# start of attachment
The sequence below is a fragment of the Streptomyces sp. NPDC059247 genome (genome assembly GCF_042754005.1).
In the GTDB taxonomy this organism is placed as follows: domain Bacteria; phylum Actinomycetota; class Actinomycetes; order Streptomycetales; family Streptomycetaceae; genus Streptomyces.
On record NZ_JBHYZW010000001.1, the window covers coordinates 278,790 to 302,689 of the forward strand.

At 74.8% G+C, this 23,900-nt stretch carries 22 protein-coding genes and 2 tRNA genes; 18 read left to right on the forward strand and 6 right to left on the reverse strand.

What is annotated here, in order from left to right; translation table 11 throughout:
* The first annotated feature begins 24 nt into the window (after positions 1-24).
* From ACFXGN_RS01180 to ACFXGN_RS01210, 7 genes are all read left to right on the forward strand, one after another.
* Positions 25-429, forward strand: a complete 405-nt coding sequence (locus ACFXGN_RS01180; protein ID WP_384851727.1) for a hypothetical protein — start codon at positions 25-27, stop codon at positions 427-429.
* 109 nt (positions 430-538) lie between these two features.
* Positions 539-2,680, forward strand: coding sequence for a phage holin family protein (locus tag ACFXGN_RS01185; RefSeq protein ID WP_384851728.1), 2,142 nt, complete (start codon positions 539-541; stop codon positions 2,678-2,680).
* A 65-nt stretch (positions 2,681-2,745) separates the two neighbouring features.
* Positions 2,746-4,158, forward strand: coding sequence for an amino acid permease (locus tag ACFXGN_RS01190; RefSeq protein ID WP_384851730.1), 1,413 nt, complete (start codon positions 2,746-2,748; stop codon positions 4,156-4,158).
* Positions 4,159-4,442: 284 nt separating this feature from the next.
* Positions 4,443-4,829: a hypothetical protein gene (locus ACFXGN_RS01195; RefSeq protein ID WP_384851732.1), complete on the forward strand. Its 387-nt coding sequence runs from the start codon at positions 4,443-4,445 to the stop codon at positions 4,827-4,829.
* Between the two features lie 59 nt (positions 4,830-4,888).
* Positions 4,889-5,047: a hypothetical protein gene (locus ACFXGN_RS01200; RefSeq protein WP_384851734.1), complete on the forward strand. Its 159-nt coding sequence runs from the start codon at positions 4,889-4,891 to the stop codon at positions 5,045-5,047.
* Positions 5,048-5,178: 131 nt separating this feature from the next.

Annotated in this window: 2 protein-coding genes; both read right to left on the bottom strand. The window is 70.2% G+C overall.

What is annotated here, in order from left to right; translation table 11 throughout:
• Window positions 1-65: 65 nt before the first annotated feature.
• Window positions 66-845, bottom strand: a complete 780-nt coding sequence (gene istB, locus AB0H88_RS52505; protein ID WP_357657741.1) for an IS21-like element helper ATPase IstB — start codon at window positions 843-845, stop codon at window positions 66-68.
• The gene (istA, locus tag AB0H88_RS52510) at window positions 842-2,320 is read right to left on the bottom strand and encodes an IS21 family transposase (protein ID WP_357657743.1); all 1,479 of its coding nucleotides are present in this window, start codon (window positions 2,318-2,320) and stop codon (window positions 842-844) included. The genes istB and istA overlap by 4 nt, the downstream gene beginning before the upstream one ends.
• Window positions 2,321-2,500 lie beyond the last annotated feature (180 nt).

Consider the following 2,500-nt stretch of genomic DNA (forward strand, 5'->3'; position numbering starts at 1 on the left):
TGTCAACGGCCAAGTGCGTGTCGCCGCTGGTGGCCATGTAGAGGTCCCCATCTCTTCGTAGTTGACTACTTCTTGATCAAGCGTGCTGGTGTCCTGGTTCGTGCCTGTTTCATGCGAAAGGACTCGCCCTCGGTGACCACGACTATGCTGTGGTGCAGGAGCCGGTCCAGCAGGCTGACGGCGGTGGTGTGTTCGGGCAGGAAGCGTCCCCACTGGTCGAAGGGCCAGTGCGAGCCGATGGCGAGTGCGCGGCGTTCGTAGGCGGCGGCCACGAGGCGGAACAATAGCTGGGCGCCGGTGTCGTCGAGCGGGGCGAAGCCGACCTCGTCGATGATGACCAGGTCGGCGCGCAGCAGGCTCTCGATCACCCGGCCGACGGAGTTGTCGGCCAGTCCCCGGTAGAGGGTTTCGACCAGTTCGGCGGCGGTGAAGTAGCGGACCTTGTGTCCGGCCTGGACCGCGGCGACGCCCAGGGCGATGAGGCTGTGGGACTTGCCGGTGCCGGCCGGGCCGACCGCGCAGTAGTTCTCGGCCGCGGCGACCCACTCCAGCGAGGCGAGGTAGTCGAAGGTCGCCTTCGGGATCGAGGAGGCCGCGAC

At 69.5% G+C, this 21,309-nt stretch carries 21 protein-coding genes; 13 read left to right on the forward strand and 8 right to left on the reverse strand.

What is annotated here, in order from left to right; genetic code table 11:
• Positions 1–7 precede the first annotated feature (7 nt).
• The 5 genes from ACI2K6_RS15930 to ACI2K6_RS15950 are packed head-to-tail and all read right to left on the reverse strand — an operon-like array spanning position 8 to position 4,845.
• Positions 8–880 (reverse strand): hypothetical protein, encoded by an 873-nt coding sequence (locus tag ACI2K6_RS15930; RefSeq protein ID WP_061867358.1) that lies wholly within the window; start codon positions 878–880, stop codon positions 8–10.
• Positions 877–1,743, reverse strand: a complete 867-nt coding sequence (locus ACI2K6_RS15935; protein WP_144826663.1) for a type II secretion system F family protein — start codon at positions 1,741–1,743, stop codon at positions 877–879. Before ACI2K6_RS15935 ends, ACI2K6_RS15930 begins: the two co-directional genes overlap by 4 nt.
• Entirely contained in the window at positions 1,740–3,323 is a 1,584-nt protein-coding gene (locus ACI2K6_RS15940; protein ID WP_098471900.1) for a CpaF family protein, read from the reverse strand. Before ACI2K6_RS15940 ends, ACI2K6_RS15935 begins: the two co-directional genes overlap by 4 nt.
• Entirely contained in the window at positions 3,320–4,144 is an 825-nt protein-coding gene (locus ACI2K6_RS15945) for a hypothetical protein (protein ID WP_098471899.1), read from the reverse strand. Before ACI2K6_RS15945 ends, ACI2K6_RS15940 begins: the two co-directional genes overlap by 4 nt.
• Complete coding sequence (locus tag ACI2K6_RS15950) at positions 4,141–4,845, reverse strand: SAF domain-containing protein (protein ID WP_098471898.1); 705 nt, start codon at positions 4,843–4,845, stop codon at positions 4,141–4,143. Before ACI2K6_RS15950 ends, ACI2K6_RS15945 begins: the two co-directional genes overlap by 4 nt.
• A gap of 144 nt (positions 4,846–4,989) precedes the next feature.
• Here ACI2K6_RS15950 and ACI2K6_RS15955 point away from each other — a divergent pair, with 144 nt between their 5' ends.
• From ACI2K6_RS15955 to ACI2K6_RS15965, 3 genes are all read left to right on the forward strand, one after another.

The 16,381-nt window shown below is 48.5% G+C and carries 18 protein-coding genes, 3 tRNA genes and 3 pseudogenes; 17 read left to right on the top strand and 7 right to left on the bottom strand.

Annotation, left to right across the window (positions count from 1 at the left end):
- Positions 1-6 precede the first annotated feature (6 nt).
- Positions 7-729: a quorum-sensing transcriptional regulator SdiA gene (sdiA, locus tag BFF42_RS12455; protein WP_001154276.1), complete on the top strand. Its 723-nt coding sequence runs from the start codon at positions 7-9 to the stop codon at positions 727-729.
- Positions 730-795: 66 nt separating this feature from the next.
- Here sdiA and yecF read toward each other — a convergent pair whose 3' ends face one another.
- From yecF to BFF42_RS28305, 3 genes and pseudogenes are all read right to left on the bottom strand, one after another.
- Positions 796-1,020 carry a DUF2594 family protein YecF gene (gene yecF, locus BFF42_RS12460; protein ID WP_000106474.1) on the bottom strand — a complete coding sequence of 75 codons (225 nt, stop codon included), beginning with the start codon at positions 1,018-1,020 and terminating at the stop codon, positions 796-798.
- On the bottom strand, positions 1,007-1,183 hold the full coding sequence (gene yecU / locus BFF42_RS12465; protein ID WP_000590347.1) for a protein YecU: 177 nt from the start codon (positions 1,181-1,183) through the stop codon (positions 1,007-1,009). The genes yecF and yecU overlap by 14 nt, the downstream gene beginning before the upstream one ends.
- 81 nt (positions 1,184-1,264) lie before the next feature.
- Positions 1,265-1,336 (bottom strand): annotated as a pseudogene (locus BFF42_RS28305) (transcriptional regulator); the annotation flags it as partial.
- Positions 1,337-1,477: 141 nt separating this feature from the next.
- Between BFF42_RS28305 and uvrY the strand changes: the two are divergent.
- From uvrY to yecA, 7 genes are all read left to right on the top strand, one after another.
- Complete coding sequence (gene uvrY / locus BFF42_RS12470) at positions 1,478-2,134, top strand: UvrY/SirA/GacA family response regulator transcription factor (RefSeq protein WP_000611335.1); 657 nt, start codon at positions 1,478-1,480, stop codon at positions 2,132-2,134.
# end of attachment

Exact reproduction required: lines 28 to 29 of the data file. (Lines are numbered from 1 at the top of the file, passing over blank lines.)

• Positions 1–7 precede the first annotated feature (7 nt).
• The 5 genes from ACI2K6_RS15930 to ACI2K6_RS15950 are packed head-to-tail and all read right to left on the reverse strand — an operon-like array spanning position 8 to position 4,845.